Women Food and God: An Excerpt

3 Jan

On New Year’s Day we posted about Women Food and God, a wonderful book by Geneen Roth. Today we are providing you with an excerpt from the book, in hopes that it will inspire all of you to read it (whether or not you have a weight “problem” or food addiction). Women Food and God can be enlightening for anyone–even, say, a thin male atheist.

Food is the example Roth uses, as she has struggled personally with a food addiction and worked for decades with people who have eating disorders. Still, her words apply to anyone who has experienced an obsessive behavior–whether food, sex, drugs, alcohol, excercise, or any other substance/activity be the drug of choice.

The following excerpt is particularly striking to me as a 27 year-old grappling with the questions, disappointments and confusions of life.

Deficiency. Emptiness. They’re just words, names that evoke scary thoughts, which then evoke scary feelings. And both the thoughts and the feelings are based on her idea of what is supposed to be happening that isn’t: “I’m supposed to be Someone Special and here I am doing grunt work and reviewing other people’s documents. This isn’t what I dreamed about. I’m never going to amount to anything. My life is a waste. What if it’s always like this? What if my dreams are just pipe dreams? I should have known this was going to happen. I should have listened to my eighth-grade teacher, Mrs. Simpkinson, when she told me I’d never amount to anything. Oh, I feel so empty. I feel deficient, flawed, like I am and never will be enough. I need to eat.”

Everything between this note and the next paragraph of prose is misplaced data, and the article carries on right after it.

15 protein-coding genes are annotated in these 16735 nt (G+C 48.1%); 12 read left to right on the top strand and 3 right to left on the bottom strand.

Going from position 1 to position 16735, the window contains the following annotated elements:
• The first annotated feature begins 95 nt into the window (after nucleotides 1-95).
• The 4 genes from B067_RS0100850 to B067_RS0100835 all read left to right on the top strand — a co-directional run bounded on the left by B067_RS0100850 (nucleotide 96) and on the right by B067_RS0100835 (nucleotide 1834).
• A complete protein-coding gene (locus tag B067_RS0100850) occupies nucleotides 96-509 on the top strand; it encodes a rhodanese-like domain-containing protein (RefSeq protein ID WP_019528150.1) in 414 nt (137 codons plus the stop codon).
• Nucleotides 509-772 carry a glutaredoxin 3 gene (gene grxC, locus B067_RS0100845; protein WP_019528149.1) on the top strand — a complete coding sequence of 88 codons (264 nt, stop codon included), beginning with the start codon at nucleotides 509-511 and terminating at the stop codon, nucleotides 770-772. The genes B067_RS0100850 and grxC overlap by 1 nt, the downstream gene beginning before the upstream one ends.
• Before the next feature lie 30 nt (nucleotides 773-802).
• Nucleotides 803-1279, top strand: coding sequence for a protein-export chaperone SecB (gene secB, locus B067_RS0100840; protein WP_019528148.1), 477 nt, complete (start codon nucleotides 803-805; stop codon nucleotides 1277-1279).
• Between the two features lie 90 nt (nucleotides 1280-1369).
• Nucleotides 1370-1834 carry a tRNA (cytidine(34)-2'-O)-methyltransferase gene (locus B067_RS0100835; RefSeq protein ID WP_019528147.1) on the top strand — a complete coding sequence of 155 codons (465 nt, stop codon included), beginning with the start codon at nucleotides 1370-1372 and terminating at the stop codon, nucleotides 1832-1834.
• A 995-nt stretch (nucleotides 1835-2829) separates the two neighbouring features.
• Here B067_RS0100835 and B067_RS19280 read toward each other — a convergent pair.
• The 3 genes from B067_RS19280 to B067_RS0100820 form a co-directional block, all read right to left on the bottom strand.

Deficiency sounds awful, but is it? What does it actually feel like? Is it a big hole in her stomach? Her chest? Does it feel like everything has dropped away and she’s holding on to the edge of a huge abyss, about to fall in? If she stops trying to hold on and lets herself fall, what would happen? (Remember that all of these are images in her mind. She’s not really holding on to the edge of an abyss, she’s probably sitting in a chair. She wouldn’t actually fall anywhere if, in her mind, she let herself “fall.”) Is emptiness the experience of space or is it something else? If it’s space and she feels it direclty–in her body where it resides–she might notice if there is anything that is actually scary about it or if it’s just a story she is telling herself.

There is a whole universe to discover between “I’m feeling empty” and turning to food to make it go away. The problem of weight is predictable. We know what to do when we have that problem. Beat ourselves up. Make ourselves wrong. Eat fewer donuts. But staying with the emptiness–entering it, welcoming it, using it to get to know ourselves better, being able to distinguish the stories we tell ourselves about it from the actual feeling itself–that’s radical.

Imagine not being frightened by any feeling. Imagine knowing that nothing will destroy you. That you are beyond any feeling, any state. Bigger than. Vaster than. That there is no reason to use drugs because anything a drug could do would pale in comparison to knowing who you are. To what you can understand, live, be, just by being with what presents itself to you in the form of the feelings you have when you get home from work at night…

Women Food and God: An Unexpected Path to Almost Everything, pp 56-57


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